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The Sugar Epidemic – by the numbers

How much sugar are we eating?
  • Before food processing, when we got sugar mainly from fruits and vegetables, we consumed about 30 grams per day. By 1977, we consumed more than 70 grams per day, and by 1994, it was 110 grams.
  • Today, Americans consume 15.5 per cent of calories from added sugars; in Canada, the figure is 10.7 per cent.
  • One in every 5 calories that Canadians consume comes from sugar.
  • Canadians consume 110 grams of sugar a day or 26 teaspoons.
  • Canadians eat, on average, 88 lb. of sugar per year.
  • The average nine-year-old boy consumes 123 lb. of sugar per year and male teens consume 138 lb.
  • The World Health Organization recently reduced its recommendation from 10% of calories from sugars to 5% or 100 calories from added sugars per day.
  • The American Heart Association now recommends people cut back on added sugar. They suggest men should have no more than 9 teaspoons a day and women no more than 6.
  • Health Canada does not set a recommended limit on sugar consumption per day.
Where are we getting all this sugar?
  • A Canadian teen’s primary source of sugar is soft drinks.
  • A single can of soda pop like Coke contains 35 grams of sugar and 140 calories.
  • Of the 600,000 food items sold in U.S. grocery stores, 80% have added sugar.
  • Sugar and high-fructose corn syrup (called glucose-fructose in Canada) are added to nearly everything we consume including pasta sauce, bread, salad dressing, peanut butter and yogurt.
  • “Low fat” products, especially those made for kids, are often the biggest sources of sugar.
  • The average can of sugar-sweetened soda or fruit punch provides about 150 calories, almost all of them from sugar – usually high-fructose corn syrup. That’s equal to 10 teaspoons of table sugar.
  • If you were to drink just one can of a sugar-sweetened soft drink every day, and not cut back on calories elsewhere, you could gain 10-15 pounds in a year.
  • More than one-third of the sugars that Canadians consume (almost half for teenage boys) is added to products by food companies.
How much sugar is in our food and drinks?
  • A 591-millilitre serving of Coca-Cola has 70 grams of sugar, or nearly 18 teaspoons.
  • A 450-millilitre serving of Minute Maid orange juice has 45 grams of sugar, or nearly 12 teaspoons.
  • A half-cup of Ragu Old World Style Original pasta sauce has eight grams, or two teaspoons.
  • A 100-gram serving of Activia blueberry yogurt has 11 grams, or nearly three teaspoons, of sugar.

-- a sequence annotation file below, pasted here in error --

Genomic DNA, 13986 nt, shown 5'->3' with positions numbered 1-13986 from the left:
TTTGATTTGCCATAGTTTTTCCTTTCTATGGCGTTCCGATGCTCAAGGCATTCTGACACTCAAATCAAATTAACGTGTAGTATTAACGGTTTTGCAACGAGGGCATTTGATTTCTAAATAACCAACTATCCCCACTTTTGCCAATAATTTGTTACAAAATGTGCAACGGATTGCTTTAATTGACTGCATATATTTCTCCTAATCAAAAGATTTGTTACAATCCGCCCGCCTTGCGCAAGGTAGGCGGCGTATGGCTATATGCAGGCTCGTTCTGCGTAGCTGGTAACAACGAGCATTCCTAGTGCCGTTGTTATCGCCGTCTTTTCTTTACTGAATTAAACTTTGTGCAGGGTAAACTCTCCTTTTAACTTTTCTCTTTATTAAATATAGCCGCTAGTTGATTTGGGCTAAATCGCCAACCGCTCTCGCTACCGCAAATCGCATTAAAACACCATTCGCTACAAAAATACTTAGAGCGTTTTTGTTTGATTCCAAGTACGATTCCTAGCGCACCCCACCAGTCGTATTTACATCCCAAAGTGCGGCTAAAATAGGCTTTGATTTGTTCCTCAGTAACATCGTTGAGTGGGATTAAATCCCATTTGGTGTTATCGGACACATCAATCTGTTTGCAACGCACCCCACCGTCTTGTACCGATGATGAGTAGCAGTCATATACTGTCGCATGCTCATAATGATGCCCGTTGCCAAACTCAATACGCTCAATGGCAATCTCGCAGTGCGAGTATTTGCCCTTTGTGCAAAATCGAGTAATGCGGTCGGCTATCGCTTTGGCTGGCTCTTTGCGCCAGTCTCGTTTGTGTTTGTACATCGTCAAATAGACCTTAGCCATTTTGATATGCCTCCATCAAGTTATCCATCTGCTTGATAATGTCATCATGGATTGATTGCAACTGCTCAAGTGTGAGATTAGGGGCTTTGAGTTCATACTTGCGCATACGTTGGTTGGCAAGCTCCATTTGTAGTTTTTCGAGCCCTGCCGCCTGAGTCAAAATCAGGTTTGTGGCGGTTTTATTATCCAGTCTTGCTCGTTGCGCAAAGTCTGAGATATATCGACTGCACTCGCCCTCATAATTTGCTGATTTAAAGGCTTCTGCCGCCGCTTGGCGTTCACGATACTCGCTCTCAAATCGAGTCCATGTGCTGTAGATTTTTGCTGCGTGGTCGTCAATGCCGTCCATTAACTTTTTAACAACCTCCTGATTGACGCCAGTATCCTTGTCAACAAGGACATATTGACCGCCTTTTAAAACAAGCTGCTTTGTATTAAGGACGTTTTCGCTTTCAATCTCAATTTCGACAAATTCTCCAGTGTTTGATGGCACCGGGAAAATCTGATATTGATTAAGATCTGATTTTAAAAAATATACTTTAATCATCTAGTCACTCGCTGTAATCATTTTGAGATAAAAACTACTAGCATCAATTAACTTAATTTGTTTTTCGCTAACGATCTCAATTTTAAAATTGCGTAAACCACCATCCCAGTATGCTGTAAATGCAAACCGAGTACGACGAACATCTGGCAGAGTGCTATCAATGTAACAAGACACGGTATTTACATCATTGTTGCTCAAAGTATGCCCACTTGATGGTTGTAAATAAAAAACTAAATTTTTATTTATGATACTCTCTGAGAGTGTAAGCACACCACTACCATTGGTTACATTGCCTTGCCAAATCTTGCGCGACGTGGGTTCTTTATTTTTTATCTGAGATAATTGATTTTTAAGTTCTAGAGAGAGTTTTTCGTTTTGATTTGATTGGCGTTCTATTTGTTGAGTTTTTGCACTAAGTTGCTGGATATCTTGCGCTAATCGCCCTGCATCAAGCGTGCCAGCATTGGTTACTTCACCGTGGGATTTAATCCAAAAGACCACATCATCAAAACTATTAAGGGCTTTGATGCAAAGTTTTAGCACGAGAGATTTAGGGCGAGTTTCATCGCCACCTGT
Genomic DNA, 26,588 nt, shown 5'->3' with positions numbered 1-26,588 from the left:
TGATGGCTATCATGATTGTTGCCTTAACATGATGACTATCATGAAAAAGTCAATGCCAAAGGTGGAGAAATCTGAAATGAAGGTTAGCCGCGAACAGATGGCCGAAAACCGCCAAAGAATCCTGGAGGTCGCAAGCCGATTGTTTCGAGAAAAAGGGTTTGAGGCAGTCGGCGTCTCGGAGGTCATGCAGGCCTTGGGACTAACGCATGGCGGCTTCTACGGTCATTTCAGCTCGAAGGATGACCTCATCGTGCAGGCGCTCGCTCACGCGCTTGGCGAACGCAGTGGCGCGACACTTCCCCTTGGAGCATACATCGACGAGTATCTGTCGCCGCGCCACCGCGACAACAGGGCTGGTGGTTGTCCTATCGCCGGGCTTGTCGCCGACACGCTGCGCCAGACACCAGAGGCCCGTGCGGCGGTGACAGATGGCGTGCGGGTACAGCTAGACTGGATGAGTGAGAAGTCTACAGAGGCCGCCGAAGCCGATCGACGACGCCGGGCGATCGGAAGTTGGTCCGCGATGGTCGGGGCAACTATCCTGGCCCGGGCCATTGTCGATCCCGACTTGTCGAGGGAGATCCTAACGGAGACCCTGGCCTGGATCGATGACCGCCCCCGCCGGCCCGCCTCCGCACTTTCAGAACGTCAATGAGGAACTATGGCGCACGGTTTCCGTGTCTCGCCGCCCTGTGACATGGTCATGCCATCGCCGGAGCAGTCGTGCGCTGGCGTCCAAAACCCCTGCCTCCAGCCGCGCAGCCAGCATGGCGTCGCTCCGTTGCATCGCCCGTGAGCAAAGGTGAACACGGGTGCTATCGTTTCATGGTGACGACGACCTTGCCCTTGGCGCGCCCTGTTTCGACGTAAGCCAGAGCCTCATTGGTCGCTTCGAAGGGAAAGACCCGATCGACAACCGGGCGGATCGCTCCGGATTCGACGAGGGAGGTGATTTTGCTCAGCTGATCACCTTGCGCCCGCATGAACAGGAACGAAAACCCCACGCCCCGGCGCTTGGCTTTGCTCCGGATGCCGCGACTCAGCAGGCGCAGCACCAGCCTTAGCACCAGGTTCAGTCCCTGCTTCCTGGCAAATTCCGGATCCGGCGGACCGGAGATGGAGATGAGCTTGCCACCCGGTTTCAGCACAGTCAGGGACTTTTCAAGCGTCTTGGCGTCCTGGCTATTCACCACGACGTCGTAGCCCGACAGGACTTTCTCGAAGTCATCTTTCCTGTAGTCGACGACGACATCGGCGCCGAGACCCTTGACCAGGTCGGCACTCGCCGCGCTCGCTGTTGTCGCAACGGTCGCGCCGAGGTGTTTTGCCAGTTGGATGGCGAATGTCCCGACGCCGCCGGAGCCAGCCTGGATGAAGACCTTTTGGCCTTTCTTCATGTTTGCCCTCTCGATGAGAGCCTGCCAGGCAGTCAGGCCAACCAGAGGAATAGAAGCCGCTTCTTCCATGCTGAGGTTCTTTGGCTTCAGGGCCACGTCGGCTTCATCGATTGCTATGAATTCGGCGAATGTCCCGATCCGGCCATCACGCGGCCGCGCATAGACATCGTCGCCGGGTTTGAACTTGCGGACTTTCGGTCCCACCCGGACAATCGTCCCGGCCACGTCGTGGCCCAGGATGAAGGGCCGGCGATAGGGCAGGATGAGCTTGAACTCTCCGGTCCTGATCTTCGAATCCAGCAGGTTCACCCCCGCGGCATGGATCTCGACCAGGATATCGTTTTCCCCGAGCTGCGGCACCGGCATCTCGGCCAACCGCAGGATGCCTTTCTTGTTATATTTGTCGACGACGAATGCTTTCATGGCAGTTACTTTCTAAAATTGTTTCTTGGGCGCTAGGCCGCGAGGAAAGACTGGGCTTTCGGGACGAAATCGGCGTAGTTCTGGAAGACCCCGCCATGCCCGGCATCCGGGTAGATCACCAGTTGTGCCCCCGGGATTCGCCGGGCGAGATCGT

• A lemon poppy seed Clif Bar has 21 grams of sugar or 5 teaspoons.
  • A 20 ounce gatorade has 9 teaspoons of sugar.
  • A chocolate-glazed cake doughnut from Dunkin’ Donuts has 14 grams of sugar or 3 teaspoons.
  • A 16-ounce Starbucks Frappuccino contains 44 grams of sugar or 10 teaspoons.
  • One tablespoon of ketchup can contain as much as one teaspoon of sugar.

What is all this sugar doing to our health?

Obesity
  • There are more than 70 health disorders that are connected to sugar consumption including diabetes, poor brain development in children, lack of concentration, allergies, asthma, ADHD, hypoglycemia, mood swings, immune and nutritional deficiencies.
  • Emerging science is connecting high consumption of sugar in North American diets with the rapid spread of chronic diseases such as cancer, heart disease and Alzheimer’s.
  • Between 1985 and 2011, the obesity rate among Canadian adults more than tripled.
  • 61% of Canadians are overweight or obese.
  • It’s predicted that by 2019, overweight and obese adults will outnumber those of normal weight in half of our provinces.
  • Childhood obesity has risen significantly in the past few decades. Obesity is now seen in babies as young as six months old.
  • There are 18 chronic diseases linked to obesity (including diabetes, asthma, gallbladder disease, osteoarthritis, cancer, heart disease).
Diabetes
  • Type II Diabetes as increased 70% over the past 10 years.
  • There are currently over 100 Million cases of Type II Diabetes in North America.
  • Diabetics have 6 times the risk of heart disease and 60% are overweight.
Alzheimers
  • 500,000 Canadians have Alzheimer’s.
  • In 5 years, 50% more Canadians will have Alzheimer’s.
  • Alzheimer’s being linked with insulin resistance in brain and could be called Type 3 Diabetes.
Heart Disease
  • Every 7 minutes in Canada someone dies from Heart Disease or Stroke.
  • Heart Disease & Stroke account for 29% of deaths each year.
  • 90% of Canadians have at least one risk factor for Heart Disease or Stroke (smoking, alcohol, inactivity, obesity, high blood pressure, high cholesterol, diabetes).
Cancer
  • Cancer is the leading cause of death in Canada, responsible for 30% of deaths.
  • An estimated 191,300 new cases of cancer and 76,600 deaths from cancer will occur in Canada in 2014.
  • On average, 524 Canadians will be diagnosed with cancer every day.
  • On average, 210 Canadians will die from cancer every day.
  • Research has found cancer’s preferred fuel is glucose – sugar feeds cancer.
  • Cancer has an appetite for glucose that is three times that than of other cells.
Metabolic Syndrome
  • Metabolic syndrome is a clustering of risk factors that increase a person’s risk of cardiovascular disease and type 2 diabetes.Risk factors for metabolic syndrome include abdominal obesity (high waist circumference), elevated triglycerides, low high-density lipoprotein (HDL), high fasting blood glucose, and high blood pressure.
  • Metabolic syndrome affects 20 per cent of Canadians.
  • 1 in 5 Canadian adults aged 18 to 79 have metabolic syndrome.
  • The prevalence of metabolic syndrome increases significantly with age – only 1 in 10 Canadians aged 18 to 39 years were found to have metabolic syndrome compared to 4 in 10 Canadians aged 60 to 79 years.